Both phosphorus (P) and nitrogen (N) are essential to the plants and animals that make up the food web. These two ts can exist in a number of different forms including organic nitrogen, ammonia, nitrates, nitrite, organic phosphorus and ortho-phosphates. Many of these forms are water soluble and thus immediately available to aquatic plants and algae. Monitoring and measuring P and N levels are important steps for assessing the health of a waterbody.
In most freshwater ecosystems, N is abundant and P is in short supply., Plants do not need a lot of P, so even a modest increase in P can, under the right conditions, set off a whole chain of undesirable events. E xcessive plant growth, unsightly algae blooms, low levels of dissolved oxygen, and even the death of certain aquatic animals can be caused by increased levels of phosphorus.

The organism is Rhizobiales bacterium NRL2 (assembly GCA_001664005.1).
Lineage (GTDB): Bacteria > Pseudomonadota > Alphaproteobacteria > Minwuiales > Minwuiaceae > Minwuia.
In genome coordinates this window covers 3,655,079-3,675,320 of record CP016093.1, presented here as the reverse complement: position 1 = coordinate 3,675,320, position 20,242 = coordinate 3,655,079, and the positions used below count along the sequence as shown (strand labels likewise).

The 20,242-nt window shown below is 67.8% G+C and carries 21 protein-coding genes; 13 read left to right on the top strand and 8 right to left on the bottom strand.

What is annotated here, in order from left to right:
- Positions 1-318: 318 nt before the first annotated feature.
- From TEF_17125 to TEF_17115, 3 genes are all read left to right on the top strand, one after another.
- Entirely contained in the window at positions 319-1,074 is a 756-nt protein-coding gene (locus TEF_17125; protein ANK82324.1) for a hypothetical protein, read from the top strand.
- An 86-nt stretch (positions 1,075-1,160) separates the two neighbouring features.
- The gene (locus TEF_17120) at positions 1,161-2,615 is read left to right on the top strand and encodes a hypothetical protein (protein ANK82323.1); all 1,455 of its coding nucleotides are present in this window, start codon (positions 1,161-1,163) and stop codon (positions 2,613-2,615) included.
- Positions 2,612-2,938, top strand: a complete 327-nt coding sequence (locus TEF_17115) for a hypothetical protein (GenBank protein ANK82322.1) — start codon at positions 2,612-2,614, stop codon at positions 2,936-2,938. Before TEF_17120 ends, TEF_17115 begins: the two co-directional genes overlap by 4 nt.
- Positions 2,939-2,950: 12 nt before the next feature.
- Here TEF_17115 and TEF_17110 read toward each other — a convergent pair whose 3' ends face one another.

P entering lakes and rivers can be broadly divided into two pathways: external and internal. The external load originates in stormwater runoff, septic tank or sewer seepages, aerial deposition and other external sources. The internal load originates from the P trapped in the lake sediments. Leaves and other detritus that sink to the bottom of the lake are the sources of organic P. P trapped in the sediments may have little or no effect on the day-to-day growth of algae and plants, but it can have deep long-term effects. For example, when the levels of dissolved oxygen are low, P can be released from the sediments. Sediment disturbance (i.e. wave action, fish nesting, and zooplankton migration) can also contribute to the release of P from the sediments.